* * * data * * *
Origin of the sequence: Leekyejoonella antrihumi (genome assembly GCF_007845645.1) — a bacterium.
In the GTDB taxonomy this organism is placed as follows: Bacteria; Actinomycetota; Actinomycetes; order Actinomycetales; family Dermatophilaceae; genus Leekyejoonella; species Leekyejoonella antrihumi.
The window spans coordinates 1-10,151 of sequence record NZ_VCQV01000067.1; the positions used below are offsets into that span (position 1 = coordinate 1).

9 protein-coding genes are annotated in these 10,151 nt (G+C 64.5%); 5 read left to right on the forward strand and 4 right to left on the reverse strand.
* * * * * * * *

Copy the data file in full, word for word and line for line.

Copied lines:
Origin of the sequence: Leekyejoonella antrihumi (genome assembly GCF_007845645.1) — a bacterium.
In the GTDB taxonomy this organism is placed as follows: Bacteria; Actinomycetota; Actinomycetes; order Actinomycetales; family Dermatophilaceae; genus Leekyejoonella; species Leekyejoonella antrihumi.
The window spans coordinates 1-10,151 of sequence record NZ_VCQV01000067.1; the positions used below are offsets into that span (position 1 = coordinate 1).

9 protein-coding genes are annotated in these 10,151 nt (G+C 64.5%); 5 read left to right on the forward strand and 4 right to left on the reverse strand.